The project will combine experimental techniques and methodologies with historically informed institutionalist analysis in order to more fully test and explore the relationships between institutions, policy regimes and citizen’s policy choices in different welfare states. The research will extend the current work in experimental economics and cognitive science by designing experiments that are modeled on real world institutions and policy choices in several different countries.
Specifically we will focus on two sets of redistributive policy issues: Taxation and public pensions in four democratic nations: Sweden, Italy, Britain and the United States. The basic point will be to build a series of scenarios that will allow us to test how different institutional contexts frame or shape citizens’ decisions and thereby better understand how they perceive and process different policy choices and trade-offs.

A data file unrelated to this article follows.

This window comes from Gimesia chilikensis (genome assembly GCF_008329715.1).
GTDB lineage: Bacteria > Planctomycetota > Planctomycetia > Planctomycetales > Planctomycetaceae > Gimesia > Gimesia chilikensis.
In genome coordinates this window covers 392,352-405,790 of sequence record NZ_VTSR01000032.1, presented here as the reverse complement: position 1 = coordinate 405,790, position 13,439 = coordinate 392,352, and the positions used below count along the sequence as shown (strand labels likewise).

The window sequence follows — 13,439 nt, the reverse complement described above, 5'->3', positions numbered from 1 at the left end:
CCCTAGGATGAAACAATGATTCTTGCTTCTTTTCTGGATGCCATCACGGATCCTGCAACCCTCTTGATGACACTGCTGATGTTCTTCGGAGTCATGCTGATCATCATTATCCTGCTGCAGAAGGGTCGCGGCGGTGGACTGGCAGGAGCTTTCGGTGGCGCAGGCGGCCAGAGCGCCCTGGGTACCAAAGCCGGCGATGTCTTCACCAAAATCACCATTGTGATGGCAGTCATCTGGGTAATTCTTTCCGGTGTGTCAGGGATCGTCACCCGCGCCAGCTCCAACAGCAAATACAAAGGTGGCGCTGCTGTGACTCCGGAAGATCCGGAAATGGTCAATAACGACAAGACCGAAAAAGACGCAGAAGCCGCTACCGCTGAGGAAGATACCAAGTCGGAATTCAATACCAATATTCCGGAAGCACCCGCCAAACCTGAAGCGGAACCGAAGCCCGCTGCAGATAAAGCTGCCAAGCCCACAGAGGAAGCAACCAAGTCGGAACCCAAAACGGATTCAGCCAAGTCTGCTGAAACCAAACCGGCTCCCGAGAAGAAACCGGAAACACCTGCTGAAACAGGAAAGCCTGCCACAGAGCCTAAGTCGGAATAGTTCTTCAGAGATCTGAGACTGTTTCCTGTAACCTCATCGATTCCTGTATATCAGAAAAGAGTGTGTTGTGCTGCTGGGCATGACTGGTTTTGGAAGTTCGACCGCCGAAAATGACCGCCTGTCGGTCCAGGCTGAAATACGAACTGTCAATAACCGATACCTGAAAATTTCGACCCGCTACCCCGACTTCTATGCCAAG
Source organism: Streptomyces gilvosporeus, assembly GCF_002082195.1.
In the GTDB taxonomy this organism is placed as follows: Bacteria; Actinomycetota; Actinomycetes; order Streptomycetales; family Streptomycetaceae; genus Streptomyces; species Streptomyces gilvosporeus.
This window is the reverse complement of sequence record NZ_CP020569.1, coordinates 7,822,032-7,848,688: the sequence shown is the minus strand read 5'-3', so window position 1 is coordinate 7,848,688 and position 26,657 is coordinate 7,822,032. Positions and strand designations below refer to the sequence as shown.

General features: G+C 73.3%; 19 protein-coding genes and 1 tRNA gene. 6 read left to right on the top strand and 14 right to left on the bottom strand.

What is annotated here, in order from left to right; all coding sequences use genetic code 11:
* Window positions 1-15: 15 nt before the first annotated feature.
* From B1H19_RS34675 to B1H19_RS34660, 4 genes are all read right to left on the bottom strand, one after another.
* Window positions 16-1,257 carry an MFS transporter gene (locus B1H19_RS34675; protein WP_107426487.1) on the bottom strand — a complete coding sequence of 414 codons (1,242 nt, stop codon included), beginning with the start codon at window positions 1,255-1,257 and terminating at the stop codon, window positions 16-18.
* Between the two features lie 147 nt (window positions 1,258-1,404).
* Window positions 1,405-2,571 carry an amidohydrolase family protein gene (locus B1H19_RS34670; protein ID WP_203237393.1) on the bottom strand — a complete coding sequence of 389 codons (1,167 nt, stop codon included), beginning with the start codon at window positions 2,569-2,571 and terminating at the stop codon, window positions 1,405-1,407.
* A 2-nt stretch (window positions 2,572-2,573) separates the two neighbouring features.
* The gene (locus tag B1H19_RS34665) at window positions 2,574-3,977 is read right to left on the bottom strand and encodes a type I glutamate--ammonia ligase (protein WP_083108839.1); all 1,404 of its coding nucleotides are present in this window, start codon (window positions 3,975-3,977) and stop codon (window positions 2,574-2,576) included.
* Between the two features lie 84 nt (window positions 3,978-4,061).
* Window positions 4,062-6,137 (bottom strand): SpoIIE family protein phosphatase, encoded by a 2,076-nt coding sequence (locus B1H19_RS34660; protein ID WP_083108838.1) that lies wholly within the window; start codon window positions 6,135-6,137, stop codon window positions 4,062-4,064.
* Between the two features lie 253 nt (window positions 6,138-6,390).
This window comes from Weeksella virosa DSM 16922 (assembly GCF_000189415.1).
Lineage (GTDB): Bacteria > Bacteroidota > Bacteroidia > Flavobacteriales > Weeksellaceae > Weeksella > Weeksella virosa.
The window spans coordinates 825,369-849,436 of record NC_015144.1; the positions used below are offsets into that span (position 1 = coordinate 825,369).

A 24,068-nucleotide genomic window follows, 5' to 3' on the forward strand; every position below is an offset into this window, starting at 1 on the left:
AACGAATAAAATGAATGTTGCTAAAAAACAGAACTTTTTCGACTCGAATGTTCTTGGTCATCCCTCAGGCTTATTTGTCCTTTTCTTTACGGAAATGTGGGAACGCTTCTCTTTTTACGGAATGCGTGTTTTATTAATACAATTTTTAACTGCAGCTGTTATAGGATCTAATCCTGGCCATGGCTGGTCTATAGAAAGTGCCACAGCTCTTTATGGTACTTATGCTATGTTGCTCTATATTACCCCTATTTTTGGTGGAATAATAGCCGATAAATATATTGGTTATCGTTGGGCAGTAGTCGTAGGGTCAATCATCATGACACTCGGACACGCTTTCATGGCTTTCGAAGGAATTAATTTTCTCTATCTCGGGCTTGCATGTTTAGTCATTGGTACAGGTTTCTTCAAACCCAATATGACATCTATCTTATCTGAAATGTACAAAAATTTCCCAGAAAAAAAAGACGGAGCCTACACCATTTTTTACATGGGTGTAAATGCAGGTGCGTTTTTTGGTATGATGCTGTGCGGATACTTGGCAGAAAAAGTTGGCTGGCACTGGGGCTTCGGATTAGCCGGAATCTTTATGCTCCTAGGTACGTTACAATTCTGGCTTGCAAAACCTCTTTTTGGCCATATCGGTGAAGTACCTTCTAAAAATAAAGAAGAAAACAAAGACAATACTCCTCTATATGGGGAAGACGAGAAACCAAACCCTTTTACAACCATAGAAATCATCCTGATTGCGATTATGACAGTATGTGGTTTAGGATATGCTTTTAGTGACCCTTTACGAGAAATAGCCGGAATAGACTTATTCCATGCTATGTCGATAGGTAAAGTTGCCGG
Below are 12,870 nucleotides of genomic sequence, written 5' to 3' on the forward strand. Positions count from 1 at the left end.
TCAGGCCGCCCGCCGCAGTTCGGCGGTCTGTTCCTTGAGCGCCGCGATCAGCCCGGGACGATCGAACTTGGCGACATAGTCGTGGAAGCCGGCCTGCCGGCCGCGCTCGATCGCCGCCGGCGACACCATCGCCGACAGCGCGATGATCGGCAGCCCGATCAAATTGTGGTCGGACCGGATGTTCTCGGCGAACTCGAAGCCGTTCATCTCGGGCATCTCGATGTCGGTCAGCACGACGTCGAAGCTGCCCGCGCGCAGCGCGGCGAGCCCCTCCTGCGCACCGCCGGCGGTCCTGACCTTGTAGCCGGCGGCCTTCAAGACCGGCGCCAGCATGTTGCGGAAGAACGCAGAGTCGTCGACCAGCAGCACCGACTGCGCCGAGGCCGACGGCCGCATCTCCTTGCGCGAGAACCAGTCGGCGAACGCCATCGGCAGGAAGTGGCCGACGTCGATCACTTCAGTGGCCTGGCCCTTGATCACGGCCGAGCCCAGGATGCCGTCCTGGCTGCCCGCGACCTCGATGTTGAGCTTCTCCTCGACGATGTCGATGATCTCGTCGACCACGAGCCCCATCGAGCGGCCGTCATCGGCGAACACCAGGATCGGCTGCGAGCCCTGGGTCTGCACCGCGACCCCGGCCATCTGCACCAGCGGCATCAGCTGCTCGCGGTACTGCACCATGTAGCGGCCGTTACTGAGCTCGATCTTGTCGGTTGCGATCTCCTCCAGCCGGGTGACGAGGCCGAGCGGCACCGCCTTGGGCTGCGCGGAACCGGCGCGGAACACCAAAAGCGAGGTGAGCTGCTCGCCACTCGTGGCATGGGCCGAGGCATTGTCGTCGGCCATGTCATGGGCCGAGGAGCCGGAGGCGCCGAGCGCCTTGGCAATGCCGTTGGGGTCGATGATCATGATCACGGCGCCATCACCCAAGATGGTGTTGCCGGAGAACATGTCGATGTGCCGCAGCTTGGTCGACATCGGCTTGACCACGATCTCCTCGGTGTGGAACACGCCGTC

Throughout the study, historical institutionalist country specialists will work intensively with the experiments in each round, so that we can both refine the experiments in ways that can make them more realistic within different national contexts, but equally importantly so that we can build experiments that will test the specific hypotheses generated by these country specialists.
I believe that only when we better understand both what citizens in different polities actually believe about their state, and why, can we build realistic models to understand how their policy systems can be reformed or adapted in the context of the enormous pressures they face today. This research will thus combine the strengths of classical historical institutionalist analysis with recent developments in cognitive and evolutionary science and decision theory.
Call for proposal
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